When historians finish with this corner of history, I suspect that they will cut Facebook some slack about the poor choices that Zuck, Sheryl Sandberg, and their team made as the company grew. I do. Making mistakes is part of life, and growing a startup to global scale is immensely challenging. Where I fault Facebook – and where I believe history will, as well – is for the company’s response to criticism and evidence. They had an opportunity to be the hero in their own story by taking responsibility for their choices and the catastrophic outcomes those choices produced. Instead, Zuck and Sheryl chose another path.

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This story is still unfolding. I have written this book now to serve as a warning. My goals are to make readers aware of a crisis, help them understand how and why it happened, and suggest a path forward. If I achieve only one thing, I hope it will be to make the reader appreciate that he or she has a role to play in the solution. I hope every reader will embrace the opportunity.

It is possible that the worst damage from Facebook and the other internet platforms is behind us, but that is not where the smart money will place its bet. The most likely case is that the technology and business model of Facebook and others will continue to undermine democracy, public health, privacy, and innovation until a countervailing power, in the form of government intervention or user protest, forces change.

Ten days before the November 2016 election, I had reached out formally to Mark Zuckerberg and Facebook chief operating officer Sheryl Sandberg, two people I considered friends, to share my fear that bad actors were exploiting Facebook’s architecture and business model to inflict harm on innocent people, and that the company was not living up to its potential as a force for good in society. In a two‑page memo, I had cited a number of instances of harm, none actually committed by Facebook employees but all enabled by the company’s algorithms, advertising model, automation, culture, and value system. I also cited examples of harm to employees and users that resulted from the company’s culture and priorities. I have included the memo in the appendix.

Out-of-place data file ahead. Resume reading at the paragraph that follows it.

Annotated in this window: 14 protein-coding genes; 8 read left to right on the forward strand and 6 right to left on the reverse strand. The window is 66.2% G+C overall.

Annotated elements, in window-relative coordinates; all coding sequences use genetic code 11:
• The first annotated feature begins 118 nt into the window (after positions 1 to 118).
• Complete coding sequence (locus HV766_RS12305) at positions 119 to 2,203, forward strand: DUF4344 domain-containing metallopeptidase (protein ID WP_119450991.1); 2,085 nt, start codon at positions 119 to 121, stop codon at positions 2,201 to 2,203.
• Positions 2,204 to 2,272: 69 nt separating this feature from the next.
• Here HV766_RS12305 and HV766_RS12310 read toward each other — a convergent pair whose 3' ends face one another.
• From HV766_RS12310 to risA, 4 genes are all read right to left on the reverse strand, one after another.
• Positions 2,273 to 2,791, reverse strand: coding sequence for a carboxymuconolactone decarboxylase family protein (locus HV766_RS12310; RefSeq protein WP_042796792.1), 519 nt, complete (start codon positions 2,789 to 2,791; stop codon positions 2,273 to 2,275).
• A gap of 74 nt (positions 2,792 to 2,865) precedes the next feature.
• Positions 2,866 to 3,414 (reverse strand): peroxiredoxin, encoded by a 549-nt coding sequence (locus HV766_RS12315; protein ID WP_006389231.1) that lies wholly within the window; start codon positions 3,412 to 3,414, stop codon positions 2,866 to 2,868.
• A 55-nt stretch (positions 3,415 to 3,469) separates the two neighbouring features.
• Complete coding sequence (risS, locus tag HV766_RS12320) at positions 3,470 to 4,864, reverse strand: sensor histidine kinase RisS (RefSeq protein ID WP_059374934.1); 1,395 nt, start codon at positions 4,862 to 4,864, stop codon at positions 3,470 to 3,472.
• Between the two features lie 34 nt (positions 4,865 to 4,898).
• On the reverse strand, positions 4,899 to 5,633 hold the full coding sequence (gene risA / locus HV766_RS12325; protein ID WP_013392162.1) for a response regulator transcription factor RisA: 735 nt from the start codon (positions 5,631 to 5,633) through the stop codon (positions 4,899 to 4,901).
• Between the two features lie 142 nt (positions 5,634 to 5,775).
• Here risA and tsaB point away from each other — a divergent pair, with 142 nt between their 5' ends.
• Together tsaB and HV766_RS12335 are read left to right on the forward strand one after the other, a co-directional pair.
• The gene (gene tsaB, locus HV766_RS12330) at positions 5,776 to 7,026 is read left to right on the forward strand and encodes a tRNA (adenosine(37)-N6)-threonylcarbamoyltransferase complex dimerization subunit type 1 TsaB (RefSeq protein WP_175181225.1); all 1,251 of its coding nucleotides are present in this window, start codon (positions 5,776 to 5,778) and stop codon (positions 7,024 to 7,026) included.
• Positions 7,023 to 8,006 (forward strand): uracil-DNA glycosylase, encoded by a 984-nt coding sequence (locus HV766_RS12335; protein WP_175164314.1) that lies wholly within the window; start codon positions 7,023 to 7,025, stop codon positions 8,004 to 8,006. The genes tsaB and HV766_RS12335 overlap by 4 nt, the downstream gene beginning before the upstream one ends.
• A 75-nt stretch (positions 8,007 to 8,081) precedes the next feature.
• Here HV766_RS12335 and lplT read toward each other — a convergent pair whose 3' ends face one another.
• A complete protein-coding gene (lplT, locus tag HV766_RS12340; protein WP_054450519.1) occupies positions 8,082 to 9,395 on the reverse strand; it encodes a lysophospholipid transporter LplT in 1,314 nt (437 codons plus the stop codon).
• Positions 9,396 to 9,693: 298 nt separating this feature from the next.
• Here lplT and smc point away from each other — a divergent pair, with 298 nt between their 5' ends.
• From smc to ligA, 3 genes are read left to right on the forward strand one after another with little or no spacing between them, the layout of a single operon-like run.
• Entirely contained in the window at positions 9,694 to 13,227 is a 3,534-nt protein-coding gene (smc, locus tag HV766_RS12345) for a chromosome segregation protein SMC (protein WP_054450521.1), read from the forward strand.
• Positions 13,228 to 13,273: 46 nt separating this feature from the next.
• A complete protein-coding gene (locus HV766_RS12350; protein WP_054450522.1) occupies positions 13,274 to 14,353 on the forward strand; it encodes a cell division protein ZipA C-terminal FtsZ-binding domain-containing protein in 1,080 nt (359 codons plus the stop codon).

Zuck created Facebook to bring the world together. What I did not know when I met him but would eventually discover was that his idealism was unbuffered by realism or empathy. He seems to have assumed that everyone would view and use Facebook the way he did, not imagining how easily the platform could be exploited to cause harm. He did not believe in data privacy and did everything he could to maximize disclosure and sharing. He operated the company as if every problem could be solved with more or better code. He embraced invasive surveillance, careless sharing of private data, and behavior modification in pursuit of unprecedented scale and influence. Surveillance, the sharing of user data, and behavioral modification are the foundation of Facebook’s success. Users are fuel for Facebook’s growth and, in some cases, the victims of it.

When I reached out to Zuck and Sheryl, all I had was a hypothesis that bad actors were using Facebook to cause harm. I suspected that the examples I saw reflected systemic flaws in the platform’s design and the company’s culture. I did not emphasize the threat to the presidential election, because at that time I could not imagine that the exploitation of Facebook would affect the outcome, and I did not want the company to dismiss my concerns if Hillary Clinton won, as was widely anticipated. I warned that Facebook needed to fix the flaws or risk its brand and the trust of users. While it had not inflicted harm directly, Facebook was being used as a weapon, and users had a right to expect the company to protect them.

The memo was a draft of an op‑ed that I had written at the invitation of the technology blog Recode. My concerns had been building throughout 2016 and reached a peak with the news that the Russians were attempting to interfere in the presidential election. I was increasingly freaked out by what I had seen, and the tone of the op‑ed reflected that. My wife, Ann, wisely encouraged me to send the op‑ed to Zuck and Sheryl first, before publication. I had been one of Zuck’s many advisors in Facebook’s early days, and I played a role in Sheryl’s joining the company as chief operating officer. I had not been involved with the company since 2009, but I remained a huge fan. My small contribution to the success of one of the greatest companies ever to come out of Silicon Valley was one of the true highlights of my thirty‑four‑year career.